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Fluxomers: a new approach for 13C metabolic flux analysis.

Srour O, Young JD, Eldar YC - BMC Syst Biol (2011)

Bottom Line: These composite variables combine both fluxes and isotopomer abundances, which results in a simply-posed formulation and an improved error model that is insensitive to isotopomer measurement normalization.Substantial improvements in convergence time and statistical quality of results can be achieved by applying fluxomer variables and the FIA algorithm to compute best-fit solutions to MFA models.We expect that the fluxomer formulation will provide a more suitable basis for future algorithms that analyze very large scale networks and design optimal isotope labeling experiments.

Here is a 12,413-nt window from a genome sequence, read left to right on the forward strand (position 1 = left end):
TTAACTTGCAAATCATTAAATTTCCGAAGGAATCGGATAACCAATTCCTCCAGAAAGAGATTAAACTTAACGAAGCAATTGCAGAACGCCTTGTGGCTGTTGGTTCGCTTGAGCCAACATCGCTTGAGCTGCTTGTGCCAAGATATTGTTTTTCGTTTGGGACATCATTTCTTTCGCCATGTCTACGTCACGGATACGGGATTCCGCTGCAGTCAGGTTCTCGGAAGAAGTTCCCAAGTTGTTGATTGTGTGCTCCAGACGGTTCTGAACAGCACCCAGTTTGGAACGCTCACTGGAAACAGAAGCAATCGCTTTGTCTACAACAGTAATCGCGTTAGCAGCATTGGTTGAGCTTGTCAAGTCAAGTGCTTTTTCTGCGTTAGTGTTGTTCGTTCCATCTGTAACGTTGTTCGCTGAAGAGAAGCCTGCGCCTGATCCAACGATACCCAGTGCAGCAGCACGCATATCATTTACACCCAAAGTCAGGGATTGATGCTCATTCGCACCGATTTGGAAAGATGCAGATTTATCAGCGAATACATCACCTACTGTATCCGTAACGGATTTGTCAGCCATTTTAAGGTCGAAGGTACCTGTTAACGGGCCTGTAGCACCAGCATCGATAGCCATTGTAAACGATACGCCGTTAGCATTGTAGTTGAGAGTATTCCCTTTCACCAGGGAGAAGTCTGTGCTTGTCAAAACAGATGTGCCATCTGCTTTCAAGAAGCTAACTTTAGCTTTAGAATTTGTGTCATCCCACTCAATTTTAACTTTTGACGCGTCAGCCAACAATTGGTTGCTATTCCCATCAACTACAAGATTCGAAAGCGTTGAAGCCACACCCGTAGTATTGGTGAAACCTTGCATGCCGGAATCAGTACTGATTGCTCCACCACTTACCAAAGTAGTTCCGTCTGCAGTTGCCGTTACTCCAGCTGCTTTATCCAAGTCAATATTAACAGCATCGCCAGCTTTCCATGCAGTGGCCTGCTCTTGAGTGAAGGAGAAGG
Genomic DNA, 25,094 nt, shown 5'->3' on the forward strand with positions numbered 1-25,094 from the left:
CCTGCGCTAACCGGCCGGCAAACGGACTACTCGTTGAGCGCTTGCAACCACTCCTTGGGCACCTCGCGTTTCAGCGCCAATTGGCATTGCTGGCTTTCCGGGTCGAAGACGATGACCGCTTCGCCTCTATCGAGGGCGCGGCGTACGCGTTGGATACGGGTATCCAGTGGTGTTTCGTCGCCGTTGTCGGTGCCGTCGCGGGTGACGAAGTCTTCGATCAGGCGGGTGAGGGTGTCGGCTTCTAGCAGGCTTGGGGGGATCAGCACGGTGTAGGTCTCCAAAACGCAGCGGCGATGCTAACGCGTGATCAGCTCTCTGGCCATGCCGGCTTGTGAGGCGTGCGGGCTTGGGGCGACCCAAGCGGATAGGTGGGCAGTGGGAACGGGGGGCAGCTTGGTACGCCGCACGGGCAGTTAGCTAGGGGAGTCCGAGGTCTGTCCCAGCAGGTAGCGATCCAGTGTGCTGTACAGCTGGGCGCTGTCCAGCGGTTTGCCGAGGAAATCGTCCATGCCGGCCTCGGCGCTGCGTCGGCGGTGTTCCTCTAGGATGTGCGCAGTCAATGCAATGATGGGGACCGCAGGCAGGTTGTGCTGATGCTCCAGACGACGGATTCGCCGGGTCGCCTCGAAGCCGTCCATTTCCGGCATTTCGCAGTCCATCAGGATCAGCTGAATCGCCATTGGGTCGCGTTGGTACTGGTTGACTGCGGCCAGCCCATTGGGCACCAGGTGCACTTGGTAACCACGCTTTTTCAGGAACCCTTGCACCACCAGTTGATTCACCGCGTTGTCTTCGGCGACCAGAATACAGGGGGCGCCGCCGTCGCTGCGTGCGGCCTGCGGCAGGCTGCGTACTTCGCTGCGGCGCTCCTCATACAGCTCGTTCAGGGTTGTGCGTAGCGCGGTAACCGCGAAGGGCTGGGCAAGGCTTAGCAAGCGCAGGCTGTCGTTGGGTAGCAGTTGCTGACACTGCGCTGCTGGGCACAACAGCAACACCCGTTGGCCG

View Article: PubMed Central - HTML - PubMed

Affiliation: Dept. of Electrical Engineering, Technion-Israel Institute of Technology, Haifa, Israel.

ABSTRACT

Background: The ability to perform quantitative studies using isotope tracers and metabolic flux analysis (MFA) is critical for detecting pathway bottlenecks and elucidating network regulation in biological systems, especially those that have been engineered to alter their native metabolic capacities. Mathematically, MFA models are traditionally formulated using separate state variables for reaction fluxes and isotopomer abundances. Analysis of isotope labeling experiments using this set of variables results in a non-convex optimization problem that suffers from both implementation complexity and convergence problems.